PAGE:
A Fountain of Blessing
Adapted from Likkutei Sichos, Vol. IX, p. 237ff;
Parshas V'Zos HaBerachah, 5748;
Sichos Leil Shishi shel Chag HaSukkos, 5742
A Message for the Holiday
The Rambam writes:  "Moshe ordained that on every festival, the Jews should read [a portion of the Torah which reflects] its content."
He continues, listing all the passages read on the different festivals, and concludes  that on Simchas Torah,  we read Zos HaBerachah. This implies that the reading of Zos HaBerachah on Simchas Torah shares a connection to the content of the holiday itself; the rationale for reading it at that time is not merely that it is customary to conclude the yearly cycle of Torah readings on that festival.
One and One
What is the inner content of Simchas Torah?
When contrasting the sacrificial offerings brought during the holiday of Sukkos to those brought on Simchas Torah, our Sages explain  that the seventy bulls offered on Sukkos refer to the seventy nations of the world.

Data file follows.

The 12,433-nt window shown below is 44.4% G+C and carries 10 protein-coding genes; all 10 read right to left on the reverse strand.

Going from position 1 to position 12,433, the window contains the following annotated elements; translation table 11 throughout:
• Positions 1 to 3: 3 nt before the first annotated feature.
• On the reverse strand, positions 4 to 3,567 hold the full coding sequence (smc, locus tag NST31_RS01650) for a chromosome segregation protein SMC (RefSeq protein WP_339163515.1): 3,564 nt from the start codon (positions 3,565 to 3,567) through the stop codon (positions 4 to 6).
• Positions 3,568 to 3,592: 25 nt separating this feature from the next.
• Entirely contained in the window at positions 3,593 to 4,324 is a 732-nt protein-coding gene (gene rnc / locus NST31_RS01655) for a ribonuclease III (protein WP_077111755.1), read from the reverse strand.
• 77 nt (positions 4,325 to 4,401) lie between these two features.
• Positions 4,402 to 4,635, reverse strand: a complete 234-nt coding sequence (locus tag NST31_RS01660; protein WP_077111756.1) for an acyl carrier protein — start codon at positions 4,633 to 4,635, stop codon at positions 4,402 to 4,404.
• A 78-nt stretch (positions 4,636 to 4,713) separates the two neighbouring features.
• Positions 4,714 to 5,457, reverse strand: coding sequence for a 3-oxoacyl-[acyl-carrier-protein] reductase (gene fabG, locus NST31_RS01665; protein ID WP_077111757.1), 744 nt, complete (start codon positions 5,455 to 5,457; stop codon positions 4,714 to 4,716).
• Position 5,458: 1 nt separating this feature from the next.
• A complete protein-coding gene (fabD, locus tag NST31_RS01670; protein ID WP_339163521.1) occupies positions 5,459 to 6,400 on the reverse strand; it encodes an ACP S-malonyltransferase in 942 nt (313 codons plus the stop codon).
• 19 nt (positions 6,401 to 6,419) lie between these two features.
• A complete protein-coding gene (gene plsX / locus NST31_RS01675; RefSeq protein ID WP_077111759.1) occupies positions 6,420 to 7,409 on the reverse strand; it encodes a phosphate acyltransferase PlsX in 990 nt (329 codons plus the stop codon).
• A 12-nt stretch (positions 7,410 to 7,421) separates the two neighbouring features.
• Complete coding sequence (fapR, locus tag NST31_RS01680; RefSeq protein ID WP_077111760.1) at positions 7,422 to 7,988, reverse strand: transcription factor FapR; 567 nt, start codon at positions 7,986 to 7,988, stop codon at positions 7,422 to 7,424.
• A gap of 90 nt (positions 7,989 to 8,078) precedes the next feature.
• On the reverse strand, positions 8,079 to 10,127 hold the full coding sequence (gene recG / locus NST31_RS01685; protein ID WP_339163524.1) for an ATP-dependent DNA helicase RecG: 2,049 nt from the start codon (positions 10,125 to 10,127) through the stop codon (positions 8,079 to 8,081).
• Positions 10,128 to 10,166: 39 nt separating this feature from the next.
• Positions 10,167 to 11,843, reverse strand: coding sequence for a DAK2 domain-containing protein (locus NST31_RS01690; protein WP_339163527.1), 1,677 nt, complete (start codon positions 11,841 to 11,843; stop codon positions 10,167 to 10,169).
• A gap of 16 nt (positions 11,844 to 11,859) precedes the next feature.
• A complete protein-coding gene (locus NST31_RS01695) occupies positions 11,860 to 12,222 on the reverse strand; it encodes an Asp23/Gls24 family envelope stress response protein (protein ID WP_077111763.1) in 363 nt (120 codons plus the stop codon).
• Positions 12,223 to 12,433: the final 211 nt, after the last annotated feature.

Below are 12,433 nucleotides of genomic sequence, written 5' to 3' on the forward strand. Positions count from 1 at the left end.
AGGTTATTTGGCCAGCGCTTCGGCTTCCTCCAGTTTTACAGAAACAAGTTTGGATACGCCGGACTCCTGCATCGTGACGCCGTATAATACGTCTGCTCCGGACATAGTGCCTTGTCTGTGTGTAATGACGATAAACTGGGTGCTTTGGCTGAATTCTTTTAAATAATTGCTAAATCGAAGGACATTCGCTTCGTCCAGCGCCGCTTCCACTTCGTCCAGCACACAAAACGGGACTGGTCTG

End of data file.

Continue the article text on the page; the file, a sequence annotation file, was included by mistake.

The one bull offered on Simchas Torah refers to the Jewish people, the "one nation."
Simchas Torah is a day when "Israel and the King are all alone."  The essential bond between G-d and the Jewish people surfaces and is expressed in joyous celebration.
This concept is reflected in the name of the Torah reading, V'Zos HaBerachah, lit. "This is the blessing," and its content, which focuses entirely on the blessings given the Jewish people, and the praise of their uniqueness.
Why Moshe Broke the Tablets
In this context, however, a difficulty arises:
Rashi explains that the final phrase of the Torah,  l'einei kol Yisrael, "before the eyes of the entire Jewish people," refers to the breaking of the tablets containing the Ten Commandments.
Our Sages attach great importance to conclusions,  explaining that they summarize the content of all the preceding concepts.